In the time since Clinton left New York to become Secretary of State, Indian Point has become far more dangerous and the supply of energy available to replace it has grown sufficiently to enable its safe and affordable closure. Against this backdrop, when Secretary Clinton was asked recently what to do about Indian Point, she cited her long-standing concerns on plant safety and call for a "careful, thoughtful" approach.
In both Chernobyl and Fukushima, before disaster began to unfold, few imagined that such a catastrophe was possible. In the United States, too, despite the knowledge since 1945 that nuclear power, at war or in peacetime, holds dangers of a stunning sort, the general attitude remains: it can't happen here.
On September 23, NYC will host the United Nations Climate Summit, one of the foremost events to address reducing carbon and other greenhouse gas emissions that threaten the quality of life for billions of people. As New York offers a showcase for how to have a vibrant economy and low carbon emissions, it is especially fitting the conference is here.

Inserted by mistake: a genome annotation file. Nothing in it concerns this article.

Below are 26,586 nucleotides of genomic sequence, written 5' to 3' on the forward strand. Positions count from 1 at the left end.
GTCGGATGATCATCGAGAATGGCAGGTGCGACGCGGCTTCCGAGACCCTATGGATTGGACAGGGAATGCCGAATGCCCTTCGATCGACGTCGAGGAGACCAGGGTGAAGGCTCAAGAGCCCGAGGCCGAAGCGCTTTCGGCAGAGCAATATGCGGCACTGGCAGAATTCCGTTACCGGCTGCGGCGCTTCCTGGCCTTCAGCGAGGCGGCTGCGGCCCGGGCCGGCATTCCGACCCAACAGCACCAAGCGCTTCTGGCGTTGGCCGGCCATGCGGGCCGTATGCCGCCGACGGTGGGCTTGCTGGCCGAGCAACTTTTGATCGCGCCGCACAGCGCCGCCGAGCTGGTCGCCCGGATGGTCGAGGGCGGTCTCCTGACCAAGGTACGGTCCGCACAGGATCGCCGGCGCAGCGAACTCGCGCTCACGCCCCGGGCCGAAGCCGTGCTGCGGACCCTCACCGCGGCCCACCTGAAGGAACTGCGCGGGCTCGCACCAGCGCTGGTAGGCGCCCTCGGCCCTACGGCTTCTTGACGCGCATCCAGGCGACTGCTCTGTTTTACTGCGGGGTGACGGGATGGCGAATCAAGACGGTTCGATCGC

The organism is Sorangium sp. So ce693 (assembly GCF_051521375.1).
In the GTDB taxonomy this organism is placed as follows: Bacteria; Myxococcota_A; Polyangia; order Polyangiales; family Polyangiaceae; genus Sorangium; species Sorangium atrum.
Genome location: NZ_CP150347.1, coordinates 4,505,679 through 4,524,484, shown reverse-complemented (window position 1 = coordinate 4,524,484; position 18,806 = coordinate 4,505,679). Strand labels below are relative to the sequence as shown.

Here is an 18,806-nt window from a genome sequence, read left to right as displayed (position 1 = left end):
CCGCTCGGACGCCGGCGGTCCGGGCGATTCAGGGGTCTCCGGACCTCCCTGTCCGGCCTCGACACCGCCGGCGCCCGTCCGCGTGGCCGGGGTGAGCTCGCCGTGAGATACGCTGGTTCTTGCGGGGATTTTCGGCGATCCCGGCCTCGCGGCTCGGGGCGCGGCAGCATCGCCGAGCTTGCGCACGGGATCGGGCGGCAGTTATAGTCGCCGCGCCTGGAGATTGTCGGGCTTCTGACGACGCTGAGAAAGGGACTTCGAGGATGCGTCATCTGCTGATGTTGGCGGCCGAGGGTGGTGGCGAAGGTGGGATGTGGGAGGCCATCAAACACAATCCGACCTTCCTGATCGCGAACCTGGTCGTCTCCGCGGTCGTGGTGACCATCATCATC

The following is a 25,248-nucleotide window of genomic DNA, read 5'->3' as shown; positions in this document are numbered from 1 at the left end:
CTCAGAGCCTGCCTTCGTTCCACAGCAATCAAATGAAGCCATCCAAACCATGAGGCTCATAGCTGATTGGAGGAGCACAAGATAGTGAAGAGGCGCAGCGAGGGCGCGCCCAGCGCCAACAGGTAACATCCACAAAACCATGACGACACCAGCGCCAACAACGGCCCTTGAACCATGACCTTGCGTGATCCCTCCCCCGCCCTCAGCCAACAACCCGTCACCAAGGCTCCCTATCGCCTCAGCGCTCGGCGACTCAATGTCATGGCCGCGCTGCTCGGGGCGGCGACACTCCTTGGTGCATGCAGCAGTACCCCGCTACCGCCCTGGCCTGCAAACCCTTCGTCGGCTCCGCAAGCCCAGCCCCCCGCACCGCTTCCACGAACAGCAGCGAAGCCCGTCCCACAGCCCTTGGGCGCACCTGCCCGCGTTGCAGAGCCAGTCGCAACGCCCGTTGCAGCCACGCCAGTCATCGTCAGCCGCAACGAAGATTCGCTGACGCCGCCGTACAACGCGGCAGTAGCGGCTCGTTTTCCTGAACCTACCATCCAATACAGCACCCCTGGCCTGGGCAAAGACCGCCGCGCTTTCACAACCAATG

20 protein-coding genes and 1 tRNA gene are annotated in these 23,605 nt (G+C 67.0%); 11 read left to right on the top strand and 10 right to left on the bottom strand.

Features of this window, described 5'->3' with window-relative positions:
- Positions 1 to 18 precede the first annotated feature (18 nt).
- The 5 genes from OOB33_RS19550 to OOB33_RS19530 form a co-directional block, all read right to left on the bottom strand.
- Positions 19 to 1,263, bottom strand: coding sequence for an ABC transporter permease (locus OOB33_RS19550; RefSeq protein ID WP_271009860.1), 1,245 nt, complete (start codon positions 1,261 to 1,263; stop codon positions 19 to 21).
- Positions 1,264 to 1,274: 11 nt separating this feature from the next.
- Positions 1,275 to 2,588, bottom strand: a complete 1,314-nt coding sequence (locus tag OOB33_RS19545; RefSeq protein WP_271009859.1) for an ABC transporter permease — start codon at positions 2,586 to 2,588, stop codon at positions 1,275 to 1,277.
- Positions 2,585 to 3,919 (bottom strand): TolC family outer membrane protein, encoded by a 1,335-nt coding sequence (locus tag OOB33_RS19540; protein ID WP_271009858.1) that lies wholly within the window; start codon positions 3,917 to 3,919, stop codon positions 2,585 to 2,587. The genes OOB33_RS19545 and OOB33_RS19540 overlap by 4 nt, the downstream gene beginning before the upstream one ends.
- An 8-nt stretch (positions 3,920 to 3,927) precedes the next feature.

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New York State is prepared to close 40 years of intermittent and costly legal wrangling over the annual destruction of billions of fish by the twin Indian Point nuclear power plants in the productive Hudson River estuary if the plant agrees to shut down during peak spawning and hatching seasons for the river's major fish populations.